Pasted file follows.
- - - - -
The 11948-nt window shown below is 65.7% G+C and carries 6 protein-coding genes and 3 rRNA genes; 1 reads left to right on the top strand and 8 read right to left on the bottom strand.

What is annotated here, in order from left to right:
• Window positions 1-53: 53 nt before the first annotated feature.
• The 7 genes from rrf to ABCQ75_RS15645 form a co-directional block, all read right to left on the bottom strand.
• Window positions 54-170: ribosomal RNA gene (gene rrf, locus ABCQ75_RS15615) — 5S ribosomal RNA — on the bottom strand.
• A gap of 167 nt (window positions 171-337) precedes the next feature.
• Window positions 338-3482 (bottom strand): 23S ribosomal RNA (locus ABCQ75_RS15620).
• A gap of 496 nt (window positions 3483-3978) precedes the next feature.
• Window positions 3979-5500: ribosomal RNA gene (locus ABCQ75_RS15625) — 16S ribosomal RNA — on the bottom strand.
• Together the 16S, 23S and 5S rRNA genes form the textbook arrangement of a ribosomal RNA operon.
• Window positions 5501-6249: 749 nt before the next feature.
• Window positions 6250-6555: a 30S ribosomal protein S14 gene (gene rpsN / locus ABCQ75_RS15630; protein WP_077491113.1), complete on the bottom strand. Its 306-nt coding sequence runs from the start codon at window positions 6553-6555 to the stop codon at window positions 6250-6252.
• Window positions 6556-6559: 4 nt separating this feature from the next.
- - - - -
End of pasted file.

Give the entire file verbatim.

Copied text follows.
The 11948-nt window shown below is 65.7% G+C and carries 6 protein-coding genes and 3 rRNA genes; 1 reads left to right on the top strand and 8 read right to left on the bottom strand.

What is annotated here, in order from left to right:
• Window positions 1-53: 53 nt before the first annotated feature.
• The 7 genes from rrf to ABCQ75_RS15645 form a co-directional block, all read right to left on the bottom strand.
• Window positions 54-170: ribosomal RNA gene (gene rrf, locus ABCQ75_RS15615) — 5S ribosomal RNA — on the bottom strand.
• A gap of 167 nt (window positions 171-337) precedes the next feature.
• Window positions 338-3482 (bottom strand): 23S ribosomal RNA (locus ABCQ75_RS15620).
• A gap of 496 nt (window positions 3483-3978) precedes the next feature.
• Window positions 3979-5500: ribosomal RNA gene (locus ABCQ75_RS15625) — 16S ribosomal RNA — on the bottom strand.
• Together the 16S, 23S and 5S rRNA genes form the textbook arrangement of a ribosomal RNA operon.
• Window positions 5501-6249: 749 nt before the next feature.
• Window positions 6250-6555: a 30S ribosomal protein S14 gene (gene rpsN / locus ABCQ75_RS15630; protein WP_077491113.1), complete on the bottom strand. Its 306-nt coding sequence runs from the start codon at window positions 6553-6555 to the stop codon at window positions 6250-6252.
• Window positions 6556-6559: 4 nt separating this feature from the next.